Second-Halfers Give Millennials a Run for Their Entrepreneurial Money

Patricia O’Connell
Contributor

If you think being motivated by purpose and entrepreneurialism is the sole domain of Millennials, think again. In 2016, 25.5 percent of new business ventures were started by people 55-to-64—up from 14.8 percent in 1996. And people in their 50s and 60s are launching new businesses at nearly twice the rate as people in their 20s are. In his latest book, Purpose and a Paycheck, economist and author Chris Farrell explores what is driving “second-halfers”—those 50 and older—to start businesses.

Q: When we think of “purpose” as it relates to work, we think about Millennials. What is motivating second-halfers to start their businesses: purpose or paycheck?

A: It’s the shared enthusiasm for both purpose and a paycheck that really defines this group. Frankly, many of them need the income. The notion that people are going to work 30 or 35 years and live another 25 or 30 without additional income is unrealistic. But they also want a reason to get up in the morning, to feel like they’re  doing something valuable and fun. I’ve found that purpose becomes more and more important as people get older.

Q: Purpose is not something Boomers were taught to think about in the context of work. To what do you attribute the change of thinking?

We’re better educated, we’re healthier and living longer, so it makes sense that we would think about working longer. The economic view of work as merely a source of income is really limited and is increasingly outmoded. A lot of your sense of who you are, your status, your community is tied to your work—not  your job or your job title, but exercising a skill or using specialized knowledge.

Boomers were raised to have a work life and a home life. There have been all these complaints about the merging of the two. But many people get their fun, their productivity, their rewards, their encouragement, their creativity from work as well as their leisure, so there is a lot more blending of work life and home or personal life.

Q: What part has technology played in blending the personal and the professional?

A: Technology helped break down the barriers, but I think its impact is more significant. What technology has lowered the cost of starting a business, of experimenting, of doing research.

Ten or fifteen years ago if someone had asked my advice about starting a business in their 60s, I would have told them not to put their retirement on the line. My advice now is now very different. Most people are self-preneurs and have started their business with $5,000 or less. They have a few employees, a few contract workers they like to work with.

This is not about becoming rich. This is about paying the bills and having a good standard of living by tapping into a hobby, or a craft, or some specialized knowledge or artisanal talent you have. That really is the definition of purpose and a paycheck.

Q: There is the idea that if you turn a hobby into work, you won’t enjoy it anymore. Do you think that is valid?

A: Absolutely not. When you think of the artisan economy, you think of a hipster in Brooklyn or Portland—Oregon or Maine—but you start looking into this, and you see there are a lot of people 50 years or older.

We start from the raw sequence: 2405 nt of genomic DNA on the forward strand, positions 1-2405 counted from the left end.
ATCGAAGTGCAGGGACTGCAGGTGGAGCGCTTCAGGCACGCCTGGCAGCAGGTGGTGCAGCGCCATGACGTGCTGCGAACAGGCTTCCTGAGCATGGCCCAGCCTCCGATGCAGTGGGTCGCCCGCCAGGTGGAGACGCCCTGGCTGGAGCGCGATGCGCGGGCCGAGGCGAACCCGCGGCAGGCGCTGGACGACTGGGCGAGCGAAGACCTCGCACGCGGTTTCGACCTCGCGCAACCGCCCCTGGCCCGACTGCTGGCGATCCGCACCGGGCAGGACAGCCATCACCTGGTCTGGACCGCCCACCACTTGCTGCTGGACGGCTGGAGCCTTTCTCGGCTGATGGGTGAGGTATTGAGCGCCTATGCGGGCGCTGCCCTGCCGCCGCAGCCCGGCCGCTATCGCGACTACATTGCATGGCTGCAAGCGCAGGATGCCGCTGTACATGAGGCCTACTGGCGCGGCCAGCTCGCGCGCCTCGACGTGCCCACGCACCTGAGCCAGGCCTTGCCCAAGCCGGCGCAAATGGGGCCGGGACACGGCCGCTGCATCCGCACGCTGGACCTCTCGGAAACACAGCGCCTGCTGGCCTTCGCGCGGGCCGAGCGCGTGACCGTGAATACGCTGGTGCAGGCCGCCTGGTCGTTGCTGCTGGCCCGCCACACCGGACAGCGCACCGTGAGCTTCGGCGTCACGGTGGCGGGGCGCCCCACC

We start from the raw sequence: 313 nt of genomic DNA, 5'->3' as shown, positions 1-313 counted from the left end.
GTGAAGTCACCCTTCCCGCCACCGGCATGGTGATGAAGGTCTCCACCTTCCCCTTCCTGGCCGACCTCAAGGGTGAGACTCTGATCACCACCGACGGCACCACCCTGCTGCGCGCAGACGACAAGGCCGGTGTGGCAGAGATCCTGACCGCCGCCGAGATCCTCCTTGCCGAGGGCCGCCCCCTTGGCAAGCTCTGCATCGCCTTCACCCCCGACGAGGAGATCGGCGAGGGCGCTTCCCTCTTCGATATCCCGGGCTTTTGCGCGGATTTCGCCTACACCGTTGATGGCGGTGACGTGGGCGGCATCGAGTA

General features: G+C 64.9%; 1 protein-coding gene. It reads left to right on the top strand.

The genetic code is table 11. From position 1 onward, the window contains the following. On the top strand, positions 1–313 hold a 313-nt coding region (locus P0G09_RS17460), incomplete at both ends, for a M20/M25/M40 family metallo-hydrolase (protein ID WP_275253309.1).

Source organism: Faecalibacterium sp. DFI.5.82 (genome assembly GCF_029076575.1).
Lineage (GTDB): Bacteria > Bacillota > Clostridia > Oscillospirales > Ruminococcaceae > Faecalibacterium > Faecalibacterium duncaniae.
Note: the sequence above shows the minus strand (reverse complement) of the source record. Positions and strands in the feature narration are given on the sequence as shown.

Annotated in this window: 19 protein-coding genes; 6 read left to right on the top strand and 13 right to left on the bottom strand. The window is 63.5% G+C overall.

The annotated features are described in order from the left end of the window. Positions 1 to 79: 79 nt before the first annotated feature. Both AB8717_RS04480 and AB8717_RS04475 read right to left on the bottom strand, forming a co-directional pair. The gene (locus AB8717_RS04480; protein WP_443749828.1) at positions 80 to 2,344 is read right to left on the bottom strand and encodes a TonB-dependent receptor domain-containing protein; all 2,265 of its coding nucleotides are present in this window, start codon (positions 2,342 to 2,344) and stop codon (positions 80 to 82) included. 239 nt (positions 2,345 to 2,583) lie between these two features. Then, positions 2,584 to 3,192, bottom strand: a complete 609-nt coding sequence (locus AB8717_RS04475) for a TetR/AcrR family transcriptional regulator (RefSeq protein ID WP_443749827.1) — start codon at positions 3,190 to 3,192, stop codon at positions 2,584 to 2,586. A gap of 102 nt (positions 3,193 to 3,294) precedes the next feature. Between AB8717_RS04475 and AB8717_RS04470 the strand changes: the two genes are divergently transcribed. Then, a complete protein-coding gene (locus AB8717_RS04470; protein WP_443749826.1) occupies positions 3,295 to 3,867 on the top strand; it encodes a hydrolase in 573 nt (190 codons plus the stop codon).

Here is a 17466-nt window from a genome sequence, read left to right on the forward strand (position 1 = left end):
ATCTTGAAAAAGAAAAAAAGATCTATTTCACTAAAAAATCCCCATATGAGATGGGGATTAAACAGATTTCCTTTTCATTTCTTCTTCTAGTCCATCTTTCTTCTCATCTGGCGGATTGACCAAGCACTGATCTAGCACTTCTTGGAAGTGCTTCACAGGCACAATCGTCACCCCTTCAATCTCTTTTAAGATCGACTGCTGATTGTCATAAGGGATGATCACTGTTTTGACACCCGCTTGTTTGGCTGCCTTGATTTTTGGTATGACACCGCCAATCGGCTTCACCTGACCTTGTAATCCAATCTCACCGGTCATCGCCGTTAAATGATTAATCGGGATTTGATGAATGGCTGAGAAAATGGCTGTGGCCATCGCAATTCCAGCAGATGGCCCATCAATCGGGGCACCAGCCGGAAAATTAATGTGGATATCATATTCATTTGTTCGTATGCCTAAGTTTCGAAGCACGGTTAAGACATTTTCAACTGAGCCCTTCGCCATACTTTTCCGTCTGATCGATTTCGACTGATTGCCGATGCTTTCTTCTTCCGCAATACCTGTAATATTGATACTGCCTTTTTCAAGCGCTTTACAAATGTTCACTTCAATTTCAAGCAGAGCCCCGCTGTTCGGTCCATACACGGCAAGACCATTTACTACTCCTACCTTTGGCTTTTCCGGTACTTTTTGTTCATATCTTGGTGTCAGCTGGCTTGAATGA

It’s also smart. If you know an area from having been a hobbyist, you know the market, you know the customer—because you are the customer. It’s a way to leverage your knowledge and your passion.

Q: Did it surprise you that people in their 50s and 60s are launching new businesses at twice the rate as people in their 20s?

A: Yes, it really did. I’ve been traveling around the country and looking at the incubators and business ecosystems and so much of it is targeted around millennials. This is nothing against millennials but you also want second-halfers in your incubator, in your accelerator, as part of your startup community.

Q: Second-halfers have a more limited runway. So what is the value of their businesses compared to business started by younger people?

A: One of the most exciting trends I’ve seen is the multigenerational businesses that are getting started. The Boomers are bringing knowledge and capital; the younger people are bringing the hustle and tech savvy. Most of these seem to be family businesses, and the idea is that as the parents age, the business will go to the kids. These create great opportunities for job creation and knowledge sharing. If you can capture these businesses, you can create a vibrant ecosystem.

Age discrimination and stereotypes are real, but it doesn’t mean they are valid.  I think one of the great economic opportunities that we have with an aging population is creating the chance for people to work longer and to let them flourish.

Q: What will it take for that to happen?

A: We need to create an infrastructure that is a mix of public and private initiatives and money, such as involvement with community colleges and community banks and mentorship organizations. Everyone has to participate.

Also, is not necessarily about becoming the next Silicon Valley. It’s about creating businesses, allowing people to be creative, and giving people the opportunity to try their hand at entrepreneurship. People need to look around and say, “What are our strengths? What businesses are or were we good at? What innovations can we bring to these sectors?”

For example, here in the Twin Cities, where I live, there has always been talk about having more entrepreneurship, but the talk was kind of thin and there wasn’t a lot to back it up. Now there’s some real activity going on and the conversation is different.